Tag Archives: Jonathan Demme

The Silence of the Lambs

Warning: There are potential spoilers ahead (thanks MacTingz)

Until last Saturday night I hadn’t seen The Silence of the Lambs in at least a decade. My uncle, who foolishly took me to countless films as a child, especially R-rated films unsuitable for adolescents, introduced me to Jonathan Demme’s adaptation of Thomas Harris’ novel, bringing me to the local multiplex, buying me popcorn, and establishing my familiarity with transsexuals and serial killers. I was probably nine or ten years old. Luckily my parents didn’t care and even encouraged my viewing of subversive films and books – they were hippies.
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Henry: Portrait of a Serial Killer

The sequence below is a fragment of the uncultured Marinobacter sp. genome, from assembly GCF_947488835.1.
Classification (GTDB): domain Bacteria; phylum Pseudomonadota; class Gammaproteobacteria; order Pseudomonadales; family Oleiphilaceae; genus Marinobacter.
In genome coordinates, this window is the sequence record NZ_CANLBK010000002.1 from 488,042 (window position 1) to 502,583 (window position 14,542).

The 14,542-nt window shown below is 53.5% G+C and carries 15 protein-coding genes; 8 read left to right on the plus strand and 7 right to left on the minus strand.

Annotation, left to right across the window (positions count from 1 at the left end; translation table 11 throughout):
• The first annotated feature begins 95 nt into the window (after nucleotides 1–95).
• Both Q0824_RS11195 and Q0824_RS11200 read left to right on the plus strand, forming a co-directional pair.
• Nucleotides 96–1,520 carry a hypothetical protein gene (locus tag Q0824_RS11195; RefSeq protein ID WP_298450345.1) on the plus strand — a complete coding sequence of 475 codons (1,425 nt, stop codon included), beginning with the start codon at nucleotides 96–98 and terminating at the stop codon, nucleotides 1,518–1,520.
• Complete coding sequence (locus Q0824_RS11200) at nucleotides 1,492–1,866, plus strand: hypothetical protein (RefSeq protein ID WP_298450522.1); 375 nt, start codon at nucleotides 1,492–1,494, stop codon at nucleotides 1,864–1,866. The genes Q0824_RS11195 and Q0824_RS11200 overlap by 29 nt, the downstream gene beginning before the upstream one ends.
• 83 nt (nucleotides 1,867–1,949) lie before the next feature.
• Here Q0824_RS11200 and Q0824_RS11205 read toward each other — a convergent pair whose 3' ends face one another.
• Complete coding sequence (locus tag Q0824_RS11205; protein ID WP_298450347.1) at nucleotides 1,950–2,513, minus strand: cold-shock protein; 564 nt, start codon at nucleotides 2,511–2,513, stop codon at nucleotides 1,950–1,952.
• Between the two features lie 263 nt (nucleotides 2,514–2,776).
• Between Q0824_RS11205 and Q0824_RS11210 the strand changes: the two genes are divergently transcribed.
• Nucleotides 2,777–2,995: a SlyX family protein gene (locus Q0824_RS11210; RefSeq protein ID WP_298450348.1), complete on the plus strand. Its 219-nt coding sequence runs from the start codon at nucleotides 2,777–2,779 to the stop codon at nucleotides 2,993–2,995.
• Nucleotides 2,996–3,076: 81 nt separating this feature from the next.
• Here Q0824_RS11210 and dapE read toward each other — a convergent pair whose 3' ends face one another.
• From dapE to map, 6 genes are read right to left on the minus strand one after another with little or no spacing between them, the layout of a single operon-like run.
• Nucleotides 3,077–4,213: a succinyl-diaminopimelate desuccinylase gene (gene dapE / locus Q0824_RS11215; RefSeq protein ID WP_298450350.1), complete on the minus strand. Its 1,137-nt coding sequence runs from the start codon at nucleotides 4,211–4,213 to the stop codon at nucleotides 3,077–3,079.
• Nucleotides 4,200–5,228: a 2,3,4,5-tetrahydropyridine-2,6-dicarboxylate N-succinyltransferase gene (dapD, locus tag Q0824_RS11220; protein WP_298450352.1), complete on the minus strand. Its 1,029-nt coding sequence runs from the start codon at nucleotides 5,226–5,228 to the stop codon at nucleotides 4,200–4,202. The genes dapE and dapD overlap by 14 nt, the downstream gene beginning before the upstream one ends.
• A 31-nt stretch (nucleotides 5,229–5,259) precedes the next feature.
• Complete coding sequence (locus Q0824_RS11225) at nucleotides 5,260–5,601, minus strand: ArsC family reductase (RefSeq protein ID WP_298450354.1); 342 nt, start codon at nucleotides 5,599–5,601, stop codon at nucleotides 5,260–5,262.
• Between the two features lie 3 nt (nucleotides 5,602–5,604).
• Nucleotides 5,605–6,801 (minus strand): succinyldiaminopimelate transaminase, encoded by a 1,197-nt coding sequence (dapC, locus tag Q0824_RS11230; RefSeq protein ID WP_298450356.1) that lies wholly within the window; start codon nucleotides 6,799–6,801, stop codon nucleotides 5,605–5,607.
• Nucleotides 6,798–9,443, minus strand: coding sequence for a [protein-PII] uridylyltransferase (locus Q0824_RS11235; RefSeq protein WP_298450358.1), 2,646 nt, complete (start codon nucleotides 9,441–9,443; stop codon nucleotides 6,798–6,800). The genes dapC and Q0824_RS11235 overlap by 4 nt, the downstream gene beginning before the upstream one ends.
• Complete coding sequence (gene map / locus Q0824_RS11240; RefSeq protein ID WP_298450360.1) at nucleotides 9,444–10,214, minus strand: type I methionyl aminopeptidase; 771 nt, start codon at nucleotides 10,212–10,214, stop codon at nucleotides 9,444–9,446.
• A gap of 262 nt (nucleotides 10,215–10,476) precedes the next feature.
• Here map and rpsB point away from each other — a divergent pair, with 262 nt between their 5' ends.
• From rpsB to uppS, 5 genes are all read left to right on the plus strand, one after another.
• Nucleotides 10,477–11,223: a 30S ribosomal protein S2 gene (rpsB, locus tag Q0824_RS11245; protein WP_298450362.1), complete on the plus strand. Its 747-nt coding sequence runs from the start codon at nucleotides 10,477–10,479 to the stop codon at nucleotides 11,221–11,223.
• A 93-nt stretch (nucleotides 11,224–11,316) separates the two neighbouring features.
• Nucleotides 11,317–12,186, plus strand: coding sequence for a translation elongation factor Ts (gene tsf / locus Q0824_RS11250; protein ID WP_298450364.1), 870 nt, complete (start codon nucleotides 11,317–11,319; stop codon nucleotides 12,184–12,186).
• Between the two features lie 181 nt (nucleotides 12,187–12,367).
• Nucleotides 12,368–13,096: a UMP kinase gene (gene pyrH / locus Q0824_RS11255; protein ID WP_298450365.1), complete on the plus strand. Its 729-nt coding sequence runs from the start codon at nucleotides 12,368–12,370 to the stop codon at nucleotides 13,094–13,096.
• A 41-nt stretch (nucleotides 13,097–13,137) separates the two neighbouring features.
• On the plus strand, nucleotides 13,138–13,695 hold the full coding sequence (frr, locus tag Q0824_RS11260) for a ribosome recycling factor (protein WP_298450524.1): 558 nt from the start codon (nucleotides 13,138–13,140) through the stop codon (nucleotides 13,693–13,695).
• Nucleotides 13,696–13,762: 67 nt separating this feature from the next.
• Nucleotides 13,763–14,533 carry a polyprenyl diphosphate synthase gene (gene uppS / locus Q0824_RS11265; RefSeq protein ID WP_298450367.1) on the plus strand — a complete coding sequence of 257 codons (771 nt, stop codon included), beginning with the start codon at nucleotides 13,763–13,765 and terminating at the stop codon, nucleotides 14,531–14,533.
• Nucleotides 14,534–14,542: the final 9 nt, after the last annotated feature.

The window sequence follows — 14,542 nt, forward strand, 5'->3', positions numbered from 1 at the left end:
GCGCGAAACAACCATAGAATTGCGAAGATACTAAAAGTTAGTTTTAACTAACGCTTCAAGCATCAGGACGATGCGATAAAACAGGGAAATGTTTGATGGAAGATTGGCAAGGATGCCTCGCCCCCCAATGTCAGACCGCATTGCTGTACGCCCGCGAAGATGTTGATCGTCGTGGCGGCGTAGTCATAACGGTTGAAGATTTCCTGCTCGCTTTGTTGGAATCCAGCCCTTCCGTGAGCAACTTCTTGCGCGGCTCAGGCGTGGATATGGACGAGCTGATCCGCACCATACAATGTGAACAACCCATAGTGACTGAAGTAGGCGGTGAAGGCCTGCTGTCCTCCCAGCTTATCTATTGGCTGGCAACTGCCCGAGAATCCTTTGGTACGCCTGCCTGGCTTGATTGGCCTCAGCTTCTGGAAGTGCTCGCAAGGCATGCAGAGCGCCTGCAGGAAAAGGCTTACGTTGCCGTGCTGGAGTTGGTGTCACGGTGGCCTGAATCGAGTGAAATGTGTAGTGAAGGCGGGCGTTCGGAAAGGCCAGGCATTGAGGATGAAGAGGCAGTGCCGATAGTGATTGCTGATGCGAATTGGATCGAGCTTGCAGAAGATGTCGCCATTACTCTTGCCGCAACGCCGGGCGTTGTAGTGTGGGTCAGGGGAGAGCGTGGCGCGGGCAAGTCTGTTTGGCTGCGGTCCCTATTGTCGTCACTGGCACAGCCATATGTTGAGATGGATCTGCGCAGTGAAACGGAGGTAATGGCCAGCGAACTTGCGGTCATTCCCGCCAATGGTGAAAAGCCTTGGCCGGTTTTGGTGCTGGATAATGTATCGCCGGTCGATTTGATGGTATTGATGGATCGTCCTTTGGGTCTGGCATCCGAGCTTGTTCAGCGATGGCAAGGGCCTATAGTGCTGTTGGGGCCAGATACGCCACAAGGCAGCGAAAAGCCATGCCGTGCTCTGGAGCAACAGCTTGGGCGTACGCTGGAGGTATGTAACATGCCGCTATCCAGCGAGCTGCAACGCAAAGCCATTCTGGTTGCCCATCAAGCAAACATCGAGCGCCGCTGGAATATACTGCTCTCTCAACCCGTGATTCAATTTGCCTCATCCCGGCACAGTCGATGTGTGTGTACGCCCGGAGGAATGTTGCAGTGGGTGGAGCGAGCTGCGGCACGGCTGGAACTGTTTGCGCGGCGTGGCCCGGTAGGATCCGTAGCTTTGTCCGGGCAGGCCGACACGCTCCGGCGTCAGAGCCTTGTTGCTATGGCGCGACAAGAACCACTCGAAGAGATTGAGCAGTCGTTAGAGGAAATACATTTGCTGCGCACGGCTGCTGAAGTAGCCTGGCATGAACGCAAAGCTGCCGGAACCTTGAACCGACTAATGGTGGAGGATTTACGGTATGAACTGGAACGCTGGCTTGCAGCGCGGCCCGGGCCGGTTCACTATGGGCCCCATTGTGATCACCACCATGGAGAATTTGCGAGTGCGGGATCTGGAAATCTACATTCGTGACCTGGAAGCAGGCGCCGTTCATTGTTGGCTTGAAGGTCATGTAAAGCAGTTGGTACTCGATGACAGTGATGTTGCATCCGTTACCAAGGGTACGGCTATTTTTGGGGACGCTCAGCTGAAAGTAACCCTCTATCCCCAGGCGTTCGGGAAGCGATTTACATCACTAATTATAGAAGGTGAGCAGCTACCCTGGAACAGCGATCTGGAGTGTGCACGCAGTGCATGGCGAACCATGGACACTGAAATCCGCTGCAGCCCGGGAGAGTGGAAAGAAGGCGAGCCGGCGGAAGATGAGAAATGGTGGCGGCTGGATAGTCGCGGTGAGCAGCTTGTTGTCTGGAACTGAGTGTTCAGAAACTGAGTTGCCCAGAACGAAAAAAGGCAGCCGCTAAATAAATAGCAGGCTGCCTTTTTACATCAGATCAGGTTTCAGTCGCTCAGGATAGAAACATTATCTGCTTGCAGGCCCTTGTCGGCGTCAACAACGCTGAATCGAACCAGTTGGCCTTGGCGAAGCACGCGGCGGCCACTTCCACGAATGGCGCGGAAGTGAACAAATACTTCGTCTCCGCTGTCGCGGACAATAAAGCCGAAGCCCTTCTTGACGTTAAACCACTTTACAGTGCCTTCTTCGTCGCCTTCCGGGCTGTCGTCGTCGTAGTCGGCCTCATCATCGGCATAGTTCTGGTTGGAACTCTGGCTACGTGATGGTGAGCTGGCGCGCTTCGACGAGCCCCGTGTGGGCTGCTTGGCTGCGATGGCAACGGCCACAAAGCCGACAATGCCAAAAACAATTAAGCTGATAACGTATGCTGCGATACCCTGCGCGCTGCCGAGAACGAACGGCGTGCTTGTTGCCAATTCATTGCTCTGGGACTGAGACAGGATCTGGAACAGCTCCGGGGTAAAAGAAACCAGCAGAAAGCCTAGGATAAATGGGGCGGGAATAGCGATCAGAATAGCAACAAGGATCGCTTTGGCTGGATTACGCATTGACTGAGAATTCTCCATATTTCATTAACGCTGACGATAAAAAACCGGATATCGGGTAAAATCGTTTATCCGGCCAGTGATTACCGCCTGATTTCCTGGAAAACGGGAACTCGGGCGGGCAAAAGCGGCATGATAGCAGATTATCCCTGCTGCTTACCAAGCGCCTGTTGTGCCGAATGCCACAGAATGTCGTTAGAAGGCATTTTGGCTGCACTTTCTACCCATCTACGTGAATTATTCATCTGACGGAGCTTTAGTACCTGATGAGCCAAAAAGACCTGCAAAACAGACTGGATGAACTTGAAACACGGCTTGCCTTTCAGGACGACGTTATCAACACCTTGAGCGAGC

I haven’t seen Henry: Portrait of a Serial Killer in quite a long time; I was probably 13 the last time I saw it and it didn’t impact me the same way it did this time. It’s a rough film, extremely low-budget (costing around $110,000 to produce), and relies less on gore than malevolent motivation for its horror. Initially finished in 1986, Henry wasn’t released in theaters until four years later and supposedly the MPAA wouldn’t give it an R-rating – and it’s not because of the gore but because of the situations. Henry is rife with rape, incest, and brutal, sadistic murder which are not uncommon for the horror genre but there’s something particularly gruesome about this movie: a certain, grittiness which makes the film seem more like a documentary at times than a feature film. Continue reading